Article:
2007 PROCEEDINGSof the NPA macrocosm. TSW contains numerous illustrations of this univi-cause of nearly all extinctions.) Thus our own extinction as a spe-ronmental theory, starting with the law of the universe, New-cies is likely to be due to some macrocosmic natural disaster such ton’s First Law of Motion. In addition to substituting a micro-as an asteroid impact. It won’t be due to a decline in morality or cosm for Newton’s “object,” UD changes the word “unless” toan increase in “overspecialization.” “until,” as befits an infinite universe. Similarly, UD begins and ends with a change in the inter-Systems Philosophy and Myopism pretation of the Second Law of Thermodynamics (SLT), which is Actually, today’s dominant scientific worldview, systems basically a restatement of the First Law of Motion. The conven-philosophy, was more influential during pre-Newtonian times tional, idealistic view is that a “system” in “isolation” can only than I have so far portrayed it. We are born myopic. Our first run down, becoming more disordered as its entropy increases. “universe” extends only centimeters from our face. It is only with True to systems philosophy and microcosmic thinking in general, experience that we learn its true extent. As a species we have the imagined perfect isolation assumes the absence of the macro-progressed from the two-sphere universe to the Big Bang. But we cosm. With UD, however, the possibility of complete isolation is have yet to take the last step—the infinite universe. Each of the denied and the SLT becomes a law of departure, while its com-previous cosmologies had supporting evidence: the heavens real-plement becomes a law of arrival. The assumption ofcomplemen-ly do appear to spin about Polaris; the sun really does appear to taritythe essential connection between microcosm and assures travel across the sky; the galaxies really do appear to be redder as macrocosm. In an infinite universe, matter in motion resulting in a function of distance. But, of course, all these data were inter-destruction in one place leads to the convergence of matter in preted from the myopic point of view, as might be expected for a motion and construction in another place. juvenile species.With respect to gravitation, UD eschews the concepts of at-traction and curved space-time common to systems philosophy. There are no true “pulls” in nature. Newton’s laws of motion, as well as their derivatives in thermodynamics and other discip-lines, describe only pushes, never pulls. Newton himself was careful not to ascribe any kind of “puller” as the physical me-chanism for his law of gravitation. Today, true physicists are no better off with Einstein’s idea of “empty space,” which logically has no properties, but nevertheless supposedly is “curved.” Thus we still await an explanation of the physical mechanism for gra-vitation. UD, like many others [4] predicts that it will be a push, not a pull. Systems philosophy characteristically produces innumera-ble analyses that are overtly microcosmic. Thus by definition, any theory that uses the word “self” must ignore macrocosmic con-tributions to some extent. Claims for “self assembly” occur typi-cally when crucial factors common to the macrocosm are miss-ing. The gene, for instance, can only be seen as “selfish” when it is erroneously viewed as acting alone, without any contribution from the macrocosm. UD claims that all interactions are univi-ronmental. Asking whether nature or nurture is more important Figure 1. Global population change showing that the maximum, is like asking which is more important in determining the area of 88 million, occurred in 1989. It is now less than 75 million. Note a rectangle, the width or the length? Univironmental thinking adds many valuable insights tothat the niche opened by the losses suffered during the 1958-61 various aspects of the world. Biopoesis (the origin of life fromfamine was quickly filled during the subsequent decade (Bor-inorganic chemicals) appears as a natural, inevitable process oc-chardt, 2007, p. 289). curring as a result of univironmental determinism as the univer-sal mechanism of evolution. Neo-Darwinism, defined conven-What are the prospects for breaking away from this “non-tionally as the mechanism ofbiologicalevolution, never could get self-induced” myopism, this intellectual dead end? When will past this transition from the inorganic to the organic. UD thus is Homo sapiensreach the maturity to view the infinite universe and at once simple and infinitely complex. What could be simpler ourselves as we really are? TSW gives the details, but two rela-than the claim that what happens to a portion of the universe is tively unpublicized illustrations (Figs. 1 and 2) give the jist of determined by the interaction of what is inside it and what is what is about to happen. TSW claims that the progress of the outside it? What could be more complex than the infinity that Industrial Revolution, upon which the scientific worldview is awaits us within and without? predicated, parallels global population trends. Of greatest signi-Other microcosmic errors akin to systems philosophy are: ficance is the fact that the increase in global population growth the claim that declines in “morality” were responsible for the began to decrease in 1989 (Fig. 1). Earth’s population increased decline of civilizations (Civilization requires macrocosmic pres-sures that force people together. Remove the people or the pres-by 88 million that year. The annual population increase has been sure [both macrocosmic influences] and civilization will decline);declining every year since. This “Inflection Point” for global that “overspecialization” could be the cause of extinction (Specia-population growth is unprecedented, and if the UD hypothesis is lization is an adaptation to a particular macrocosm. It is of no correct, will never be repeated again. According to UD, the UN, concern until the macrocosm changes—the inevitable primary and the US Census Bureau, the resulting global demographic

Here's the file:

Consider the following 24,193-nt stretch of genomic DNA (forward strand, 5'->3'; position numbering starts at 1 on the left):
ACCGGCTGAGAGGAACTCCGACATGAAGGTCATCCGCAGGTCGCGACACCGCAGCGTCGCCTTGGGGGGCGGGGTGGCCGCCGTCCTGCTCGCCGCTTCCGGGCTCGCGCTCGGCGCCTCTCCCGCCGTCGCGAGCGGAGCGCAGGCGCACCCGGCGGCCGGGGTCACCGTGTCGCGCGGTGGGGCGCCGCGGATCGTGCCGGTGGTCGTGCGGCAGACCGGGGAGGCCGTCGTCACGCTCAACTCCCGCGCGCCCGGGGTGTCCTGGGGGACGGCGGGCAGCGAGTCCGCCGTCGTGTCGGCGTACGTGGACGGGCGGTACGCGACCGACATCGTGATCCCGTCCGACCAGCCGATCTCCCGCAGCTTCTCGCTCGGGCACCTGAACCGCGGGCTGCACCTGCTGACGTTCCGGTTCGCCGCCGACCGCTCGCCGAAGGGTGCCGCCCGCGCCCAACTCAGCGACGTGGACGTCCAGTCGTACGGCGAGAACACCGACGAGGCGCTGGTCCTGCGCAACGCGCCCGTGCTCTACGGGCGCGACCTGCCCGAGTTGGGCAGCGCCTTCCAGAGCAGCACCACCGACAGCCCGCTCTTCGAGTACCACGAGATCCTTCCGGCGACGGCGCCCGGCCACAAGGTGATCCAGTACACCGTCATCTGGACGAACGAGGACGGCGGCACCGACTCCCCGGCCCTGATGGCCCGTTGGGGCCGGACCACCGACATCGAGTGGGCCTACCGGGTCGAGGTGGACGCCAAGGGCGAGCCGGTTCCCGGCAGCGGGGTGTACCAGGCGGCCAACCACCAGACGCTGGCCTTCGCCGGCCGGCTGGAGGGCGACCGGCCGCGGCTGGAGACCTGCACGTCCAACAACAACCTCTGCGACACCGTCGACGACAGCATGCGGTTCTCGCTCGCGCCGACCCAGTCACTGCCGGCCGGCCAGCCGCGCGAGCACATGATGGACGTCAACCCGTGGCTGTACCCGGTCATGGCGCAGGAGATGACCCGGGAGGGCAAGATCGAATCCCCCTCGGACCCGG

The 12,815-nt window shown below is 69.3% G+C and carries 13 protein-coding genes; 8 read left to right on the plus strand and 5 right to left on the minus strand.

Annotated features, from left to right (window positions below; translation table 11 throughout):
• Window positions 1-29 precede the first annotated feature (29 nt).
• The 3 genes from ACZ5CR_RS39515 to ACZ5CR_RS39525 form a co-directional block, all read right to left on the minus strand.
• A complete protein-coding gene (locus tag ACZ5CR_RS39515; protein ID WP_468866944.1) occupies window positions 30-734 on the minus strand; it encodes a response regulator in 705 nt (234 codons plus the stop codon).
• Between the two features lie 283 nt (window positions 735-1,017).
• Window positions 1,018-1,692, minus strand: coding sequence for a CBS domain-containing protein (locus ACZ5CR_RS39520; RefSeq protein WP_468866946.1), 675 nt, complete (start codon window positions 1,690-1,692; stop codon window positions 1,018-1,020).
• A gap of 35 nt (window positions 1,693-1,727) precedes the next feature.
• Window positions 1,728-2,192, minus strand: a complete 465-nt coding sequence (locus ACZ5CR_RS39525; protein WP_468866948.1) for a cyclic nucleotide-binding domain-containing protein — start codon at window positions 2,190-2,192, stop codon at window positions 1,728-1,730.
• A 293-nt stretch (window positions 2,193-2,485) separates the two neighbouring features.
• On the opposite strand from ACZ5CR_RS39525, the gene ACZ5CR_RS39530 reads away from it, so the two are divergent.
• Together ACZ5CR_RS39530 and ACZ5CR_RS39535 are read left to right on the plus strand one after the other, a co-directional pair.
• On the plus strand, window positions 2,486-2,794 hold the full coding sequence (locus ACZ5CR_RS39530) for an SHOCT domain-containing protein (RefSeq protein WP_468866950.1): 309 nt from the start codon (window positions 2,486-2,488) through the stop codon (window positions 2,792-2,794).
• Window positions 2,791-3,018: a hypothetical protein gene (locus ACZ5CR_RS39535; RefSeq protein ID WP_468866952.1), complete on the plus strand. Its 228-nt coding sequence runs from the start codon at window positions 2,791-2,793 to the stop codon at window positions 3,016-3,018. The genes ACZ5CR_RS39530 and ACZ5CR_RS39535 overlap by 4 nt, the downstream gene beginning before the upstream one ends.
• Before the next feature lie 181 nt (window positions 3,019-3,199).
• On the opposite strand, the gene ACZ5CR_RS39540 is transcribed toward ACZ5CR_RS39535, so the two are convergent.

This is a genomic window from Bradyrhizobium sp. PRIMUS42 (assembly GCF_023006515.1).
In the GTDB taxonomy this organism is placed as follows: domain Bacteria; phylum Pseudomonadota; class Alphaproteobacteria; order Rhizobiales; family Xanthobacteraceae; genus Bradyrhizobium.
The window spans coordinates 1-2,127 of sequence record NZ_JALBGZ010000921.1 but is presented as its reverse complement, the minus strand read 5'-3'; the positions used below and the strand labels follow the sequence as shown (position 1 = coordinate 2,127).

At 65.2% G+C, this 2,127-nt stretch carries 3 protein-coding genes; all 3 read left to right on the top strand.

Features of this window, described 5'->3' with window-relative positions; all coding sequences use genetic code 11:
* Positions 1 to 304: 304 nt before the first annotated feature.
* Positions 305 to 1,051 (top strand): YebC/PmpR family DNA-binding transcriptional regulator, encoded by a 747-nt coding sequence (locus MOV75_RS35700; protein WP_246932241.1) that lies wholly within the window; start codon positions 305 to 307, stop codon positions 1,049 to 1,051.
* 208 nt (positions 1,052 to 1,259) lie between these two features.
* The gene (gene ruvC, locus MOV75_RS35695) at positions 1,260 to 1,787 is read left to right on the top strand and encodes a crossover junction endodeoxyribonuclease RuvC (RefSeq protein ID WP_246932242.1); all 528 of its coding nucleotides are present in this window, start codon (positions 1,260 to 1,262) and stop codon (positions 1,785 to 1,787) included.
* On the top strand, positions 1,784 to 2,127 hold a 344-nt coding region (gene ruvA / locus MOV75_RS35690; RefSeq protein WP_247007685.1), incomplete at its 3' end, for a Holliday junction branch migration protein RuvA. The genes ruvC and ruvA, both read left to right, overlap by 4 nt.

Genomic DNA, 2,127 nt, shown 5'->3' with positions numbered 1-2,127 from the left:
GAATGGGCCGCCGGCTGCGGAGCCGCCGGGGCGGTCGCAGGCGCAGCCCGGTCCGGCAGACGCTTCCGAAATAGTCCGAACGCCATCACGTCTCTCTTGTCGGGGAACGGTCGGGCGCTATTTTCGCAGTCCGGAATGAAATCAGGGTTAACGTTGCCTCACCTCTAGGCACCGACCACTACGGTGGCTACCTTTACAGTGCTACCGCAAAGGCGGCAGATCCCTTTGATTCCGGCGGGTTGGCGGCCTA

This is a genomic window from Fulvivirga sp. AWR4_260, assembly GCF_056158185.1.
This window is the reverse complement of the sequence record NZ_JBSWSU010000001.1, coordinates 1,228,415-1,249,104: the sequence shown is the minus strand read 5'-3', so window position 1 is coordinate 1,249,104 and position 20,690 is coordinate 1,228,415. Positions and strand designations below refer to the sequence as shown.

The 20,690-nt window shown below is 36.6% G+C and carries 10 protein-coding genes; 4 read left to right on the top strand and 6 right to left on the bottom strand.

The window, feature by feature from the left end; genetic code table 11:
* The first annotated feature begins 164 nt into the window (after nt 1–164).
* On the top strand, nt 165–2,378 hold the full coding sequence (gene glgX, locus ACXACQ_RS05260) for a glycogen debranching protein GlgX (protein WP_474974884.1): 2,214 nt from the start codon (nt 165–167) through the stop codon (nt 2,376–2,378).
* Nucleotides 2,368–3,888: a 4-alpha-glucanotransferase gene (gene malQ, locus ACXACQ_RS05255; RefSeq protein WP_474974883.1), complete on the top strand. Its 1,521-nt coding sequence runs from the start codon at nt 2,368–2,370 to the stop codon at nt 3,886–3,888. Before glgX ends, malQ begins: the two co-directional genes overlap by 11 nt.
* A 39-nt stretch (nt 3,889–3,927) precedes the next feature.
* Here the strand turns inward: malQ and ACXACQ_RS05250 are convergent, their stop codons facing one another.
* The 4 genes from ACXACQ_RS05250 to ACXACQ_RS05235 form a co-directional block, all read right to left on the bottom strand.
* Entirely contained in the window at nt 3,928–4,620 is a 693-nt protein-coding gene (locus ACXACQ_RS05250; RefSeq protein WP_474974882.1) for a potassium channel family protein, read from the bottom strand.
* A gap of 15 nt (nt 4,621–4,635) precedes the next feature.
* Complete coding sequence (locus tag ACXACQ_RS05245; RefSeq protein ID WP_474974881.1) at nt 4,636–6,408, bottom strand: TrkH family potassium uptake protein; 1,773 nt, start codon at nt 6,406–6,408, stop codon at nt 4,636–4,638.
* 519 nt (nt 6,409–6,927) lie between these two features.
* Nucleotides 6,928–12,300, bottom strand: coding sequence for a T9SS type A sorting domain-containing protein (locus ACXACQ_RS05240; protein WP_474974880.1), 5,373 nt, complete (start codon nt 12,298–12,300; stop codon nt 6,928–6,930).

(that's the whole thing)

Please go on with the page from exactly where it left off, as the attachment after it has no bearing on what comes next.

2007 PROCEEDINGSof the NPA transition will be a sine curve centered at 1989 (Fig. 2). The mir-to produce the scientific and philosophical revolution that will ror image predicts that the ultimate “carrying capacity” of Earthoverthrow them. As implied in the discussion of The Ten As-will be about 10 billion—about twice what it was in 1989. Like allsumptions of Science, the reason that relativity and the BBT are microcosms, our own species responds in the univironmentalso popular is that they use assumptions that are popular with the way: we are controlled completely by the natural interaction ofgreater society. Most people, for instance, profess a belief in mat-the infinite matter in motion within and without. No amount ofterless motion nearly every day. When Einstein assumed that imagined “free will” could change this demographic.matter could be converted into matterless motion to be radiated  throughperfectly empty space, society was ready to believe. When Hawking and others assumed the creation of the universe out of nothing, society was ready to believe. Most had heard about that idea before. To those of us following contrary assump-tions that appear to us as mere common sense, the whole thing appears to be illogical, and yet, it persists. Thus, because of this societal underpinning, the BBT will not fall soon. There are very good evolutionary reasons for the popularity of mystical views. These were extremely successful in instilling and enforcing tribal loyalties necessary for defense against other tribes seeking scarce resources. Nonetheless, dis-carding the last remnant of the pre-Copernican worldview will be a momentous, one-time occasion for humanity. How long will this last fundamental scientific revolution take? This could be anyone’s guess. And, as we have seen, a few contrary bits of data will make little difference. Other, relatively minor scientific revo-lutions took decades to occur. The plate tectonics revolution in earth science, for instance, began with meteorologist Wegener’s Figure 2. Sigmoidal growth curve for global population assum-book on continental drift in 1915 [5], but did not achieve general ing perfect symmetry about the 1989 Inflection Point (Borchardt, acceptance for 50 years. On the other hand, one look at Fig. 2 1907, p. 290). shows that humanity will experience significant, unprecedented changes in the next 30-50 years. I doubt that the BBT could sur-Predictions vive that transition from rapid growth to slow growth and all the st Maturation ofHomo sapiensthe 21century will during societal changes that will come with it. The myopic thinking of produce: systems philosophy will be abandoned under the pressures of 1.A slowly growing population of 9 billion globalization. Society will be forced to look outward, experiment-2.Slowing of global economic growth ing with the external world as never before. A global increase in 3.Global urbanization and the decline of national-population by 50%, mostly urban, surely will continue to put ism, religion, and warfare heavy strains on worldviews suited to past, rural conditions. The 4.Replacement of systems philosophy by univiron-contradictions between religions and nations are sure to become mental determinism,thescientific worldview more obvious, with global rather than national solutions being 5.Replacement of the Big Bang Theory by the Infinite the result. The fall of the Big Bang Theory will accompany a new Universe Theory global consciousness based on the scientific worldview. Was it a mere coincidence that the idea of universal expansion was popular just as Earth’s population and economy also were References undergoing their greatest expansion? I don’t think so. A primary assertion of TSW is that worldviews also are products of UD. We [ 1 ]G. Borchardt,The Scientific Worldview: Beyond Newton and tend to see only what we want to see. We may wish for infinite Einstein(Lincoln, NE, iUniverse; 411 p., 2007). growth, but its realization is impossible. Our modification of [ 2 ]G. Borchardt,The Ten Assumptions of Science: Toward a New Newton’s First Law of Motion from “unless” to “until” will see to Scientific Worldview (Lincoln,NE, iUniverse, 125 p., 2004). Also that. The macrocosm is always present, helping to control the summarized in: G. Borchardt, “Ten assumptions of science and the microcosm. We ignore the macrocosm to our detriment. Thus, demise of 'cosmogony'”: Proceedings of the Natural Philosophy Al-belatedly we have the “environmental movement,” virtually un-liance, v. 1, no. 1, p. 3-6, 2004. heard of before 1970. Ignorance of the macrocosm threatened to [3 ]D. Bohm,Causality and Chance in Modern PhysicsYork, (New poison all of us, but somehow we came to our senses just in the Harper and Brothers, 170 p., 1957). nick of time—in tune with the Principle of Least Effort, the socio-[ 4 ]M.R. Edwards, ed.,Pushing gravity: New perspectives on Le logical extension of Newton’s First Law. Sage's theory of gravitation (Montreal,Canada, Apeiron, 316 p., 2002). Conclusions [5] A.Wegener,The Origin of Continents and OceansYork, (New Dover, 246 p., 1915 [1966]). The Scientific Worldview explainsthe persistence of Eins-tein’s relativity and the Big Bang Theory and what we need to do